3. “With regard to the Gospels, fundamentalism does not take into account the development of the gospel tradition, but naively confuses the final stage of this tradition (what the evangelists have written) with the initial (the words and deeds of the historical Jesus).” (p. 74, The Interpretation of the Bible in the Church)
4. Fundamentalism tends to use the Book of Revelation (the very last book to be written) to interpret life rather than the Scriptures as a whole.
5. “In its attachment to the principle of ‘Scripture alone,’ fundamentalism separates the interpretation of the Bible from the Tradition, which, guided by the Spirit, has authentically developed in union with Scripture in the heart of the community of faith.” (p. 75, The Interpretation of the Bible in the Church)
Page 73 of The Interpretation of the Bible in the Church (1993):
“Fundamentalism is right to insist on the divine inspiration of the Bible, the inerrancy of the Word of God and other biblical truths included in its five fundamental points (see footnote below). But its way of presenting these truths is rooted in an ideology which is not biblical, whatever the proponents of this approach might say. For it demands an unshakable adherence to rigid doctrinal points of view and imposes, as the only source of teaching for Christian life and salvation, a reading of the Bible which rejects all questioning and any kind of critical approach.
The basic problem with fundamentalist interpretation of this kind is that, refusing to take into account the historical character of biblical revelation, it makes itself incapable of accepting the full truth of the Incarnation itself. As regards relationships with God, fundamentalism seeks to escape any closeness of the divine and the human. It refuses to admit that the inspired Word of God has been expressed in human language and that this Word has been expressed, under divine inspiration, by human authors possessed of limited capacities and resources.”
The 1993 document from the Pontifical Biblical Commission calls the fundamentalist approach dangerous, for “it is attractive to people who look to the Bible for ready answers to the problems of life” and going so far as to accuse fundamentalism of intellectual suicide, seducing people into a false certitude by confusing “the divine substance of the biblical message with what are in fact its human limitations.” (p. 75, The Interpretation of the Bible in the Church)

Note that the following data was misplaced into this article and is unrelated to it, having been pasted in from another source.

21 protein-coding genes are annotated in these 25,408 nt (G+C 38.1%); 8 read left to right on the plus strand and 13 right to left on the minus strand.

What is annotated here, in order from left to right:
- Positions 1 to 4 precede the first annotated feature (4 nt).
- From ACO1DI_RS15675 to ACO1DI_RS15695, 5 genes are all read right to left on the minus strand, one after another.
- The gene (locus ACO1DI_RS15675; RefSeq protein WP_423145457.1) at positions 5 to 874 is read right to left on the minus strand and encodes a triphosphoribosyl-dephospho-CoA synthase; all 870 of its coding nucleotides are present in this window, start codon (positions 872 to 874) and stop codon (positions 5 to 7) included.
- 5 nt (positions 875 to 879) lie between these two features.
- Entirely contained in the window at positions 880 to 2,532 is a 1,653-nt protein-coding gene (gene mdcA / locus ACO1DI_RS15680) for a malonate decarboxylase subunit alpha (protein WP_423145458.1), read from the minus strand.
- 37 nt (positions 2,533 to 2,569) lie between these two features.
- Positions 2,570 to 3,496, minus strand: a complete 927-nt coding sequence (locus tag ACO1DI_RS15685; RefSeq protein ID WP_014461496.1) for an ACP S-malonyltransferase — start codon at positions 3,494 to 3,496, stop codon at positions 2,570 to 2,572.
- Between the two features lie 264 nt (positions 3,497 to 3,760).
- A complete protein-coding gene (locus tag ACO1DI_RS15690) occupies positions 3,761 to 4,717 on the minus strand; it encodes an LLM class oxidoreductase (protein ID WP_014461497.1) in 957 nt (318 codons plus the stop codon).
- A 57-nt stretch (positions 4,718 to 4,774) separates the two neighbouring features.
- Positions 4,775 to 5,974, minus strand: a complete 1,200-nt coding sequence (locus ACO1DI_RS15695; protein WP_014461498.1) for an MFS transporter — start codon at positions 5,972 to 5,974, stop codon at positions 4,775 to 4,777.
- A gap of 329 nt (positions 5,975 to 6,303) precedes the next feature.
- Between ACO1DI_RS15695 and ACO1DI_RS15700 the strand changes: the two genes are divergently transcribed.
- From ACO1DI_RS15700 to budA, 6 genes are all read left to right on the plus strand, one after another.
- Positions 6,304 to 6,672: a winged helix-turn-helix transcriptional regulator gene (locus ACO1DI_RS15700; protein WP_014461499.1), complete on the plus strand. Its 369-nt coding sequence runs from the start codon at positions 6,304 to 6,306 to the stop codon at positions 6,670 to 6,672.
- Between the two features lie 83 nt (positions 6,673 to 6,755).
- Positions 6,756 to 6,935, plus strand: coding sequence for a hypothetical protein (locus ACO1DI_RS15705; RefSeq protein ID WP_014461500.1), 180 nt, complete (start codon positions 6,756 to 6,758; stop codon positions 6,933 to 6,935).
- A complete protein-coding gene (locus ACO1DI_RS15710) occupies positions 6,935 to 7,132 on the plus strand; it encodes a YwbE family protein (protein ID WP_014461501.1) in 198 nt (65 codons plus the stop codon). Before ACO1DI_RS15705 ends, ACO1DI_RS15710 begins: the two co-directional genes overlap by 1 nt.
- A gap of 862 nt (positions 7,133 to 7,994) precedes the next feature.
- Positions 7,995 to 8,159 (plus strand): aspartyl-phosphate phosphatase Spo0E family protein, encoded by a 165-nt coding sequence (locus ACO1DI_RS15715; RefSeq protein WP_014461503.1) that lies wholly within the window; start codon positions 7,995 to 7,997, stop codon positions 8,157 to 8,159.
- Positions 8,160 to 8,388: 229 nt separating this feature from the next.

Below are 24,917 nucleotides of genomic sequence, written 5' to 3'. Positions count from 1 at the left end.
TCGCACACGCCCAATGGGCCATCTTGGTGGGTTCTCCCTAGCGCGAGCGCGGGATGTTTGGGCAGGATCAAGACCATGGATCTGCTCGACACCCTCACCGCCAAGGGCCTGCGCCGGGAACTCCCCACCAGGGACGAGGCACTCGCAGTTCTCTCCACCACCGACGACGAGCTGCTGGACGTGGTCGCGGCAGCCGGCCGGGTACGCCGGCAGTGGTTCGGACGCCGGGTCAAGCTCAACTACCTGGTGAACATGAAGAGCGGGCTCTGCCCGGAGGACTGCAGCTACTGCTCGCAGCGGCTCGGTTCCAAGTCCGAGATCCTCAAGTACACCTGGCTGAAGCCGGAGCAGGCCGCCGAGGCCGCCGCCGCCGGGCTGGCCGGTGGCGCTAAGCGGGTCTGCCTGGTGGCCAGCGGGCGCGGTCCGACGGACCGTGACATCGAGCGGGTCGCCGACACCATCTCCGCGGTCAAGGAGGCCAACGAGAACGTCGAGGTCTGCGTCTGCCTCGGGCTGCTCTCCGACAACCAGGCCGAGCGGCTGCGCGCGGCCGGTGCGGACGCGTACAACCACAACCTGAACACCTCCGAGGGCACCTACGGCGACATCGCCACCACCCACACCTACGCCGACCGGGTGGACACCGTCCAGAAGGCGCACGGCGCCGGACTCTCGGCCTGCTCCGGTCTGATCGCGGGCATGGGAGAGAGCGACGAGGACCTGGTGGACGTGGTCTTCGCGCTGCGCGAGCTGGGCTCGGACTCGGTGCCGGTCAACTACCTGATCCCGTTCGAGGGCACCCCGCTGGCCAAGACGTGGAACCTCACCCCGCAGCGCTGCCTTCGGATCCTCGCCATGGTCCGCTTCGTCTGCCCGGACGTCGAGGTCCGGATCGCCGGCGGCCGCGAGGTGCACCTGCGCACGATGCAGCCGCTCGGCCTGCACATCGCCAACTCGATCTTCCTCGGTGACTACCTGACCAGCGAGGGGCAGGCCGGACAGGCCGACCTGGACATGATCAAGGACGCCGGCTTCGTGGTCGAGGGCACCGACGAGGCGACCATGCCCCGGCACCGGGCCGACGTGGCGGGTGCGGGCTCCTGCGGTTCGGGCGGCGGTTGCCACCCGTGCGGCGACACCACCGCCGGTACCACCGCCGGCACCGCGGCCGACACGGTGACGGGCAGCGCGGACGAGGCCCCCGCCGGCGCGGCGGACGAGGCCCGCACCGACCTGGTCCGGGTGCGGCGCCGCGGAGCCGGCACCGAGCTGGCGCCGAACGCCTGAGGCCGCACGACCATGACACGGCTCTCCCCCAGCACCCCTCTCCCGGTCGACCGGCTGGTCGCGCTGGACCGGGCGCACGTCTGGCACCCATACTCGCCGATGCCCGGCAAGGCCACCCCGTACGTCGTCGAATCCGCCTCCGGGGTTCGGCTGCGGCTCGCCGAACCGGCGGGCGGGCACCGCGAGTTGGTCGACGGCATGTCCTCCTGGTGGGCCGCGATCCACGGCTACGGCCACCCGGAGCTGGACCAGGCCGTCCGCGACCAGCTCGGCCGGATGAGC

Catholic Approach to Understanding the Bible
The Church encourages us not to shy away from the complexity that interpreting God’s written Word can entail:
“The problem of the interpretation of the Bible is hardly a modern phenomenon, even if at times that is what some would have us believe. The Bible itself bears witness that its interpretation can be a difficult matter. Alongside texts that are perfectly clear, it contains passages of some obscurity.” (p. 30)
Living almost 20 or 30 centuries later than the times in which the biblical writers wrote adds to the complexity. Furthermore, progress in human sciences has created new questions and challenges when we come to the ancient texts and seek to understand them. Nevertheless, all these factors make a responsible and thoughtful approach to the Bible even more important and fascinating:
“Biblical studies have made great progress in the Catholic Church and the academic value of these studies has been acknowledged more and more in the scholarly world and among the faithful. This has greatly smoothed the path of ecumenical dialogue. The deepening of the Bible’s influence upon theology has contributed to theological renewal. Interest in the Bible has grown among Catholics, with resultant progress in the Christian life.” (p. 31)
There are many different approaches to biblical interpretation. The Church does not favour any particular method, but encourages the use of diverse approaches to mine the diversity of content which the biblical texts reveal.
“Catholic exegesis does not claim any particular scientific method as its own. It recognizes that one of the aspects of biblical texts is that they are the work of human authors, who employed both their own capacities for expression and the means which their age and social context put at their disposal. Consequently, Catholic exegesis freely makes use of the scientific methods and approaches which allow a better grasp of the meaning of texts in their linguistic, literary, socio-cultural, religious and historical contexts, while explaining them as well through studying their sources and attending to the personality of each author (cf Divino Afflante Spiritu: EB 557). Catholic exegesis actively contributes to the development of new methods and to the progress of research.
What characterizes Catholic exegesis is that it deliberately places itself within the living tradition of the Church, whose first concern is fidelity to the revelation attested by the Bible.” (p. 88)
The Church rejoices in the increased interest among both scholars and lay faithful for the written Word of God in Scripture. It encourages the use of Scripture for study, for prayer and reflection (in groups and in private), for worship and for ecumenical dialogue.
“The Church has always venerated the divine Scriptures just as she venerates the body of the Lord, since from the table of both the word of God and of the body of Christ she unceasingly receives and offers to the faithful the bread of life, especially in the sacred liturgy.” (Constitution on Divine Revelation, par. #21)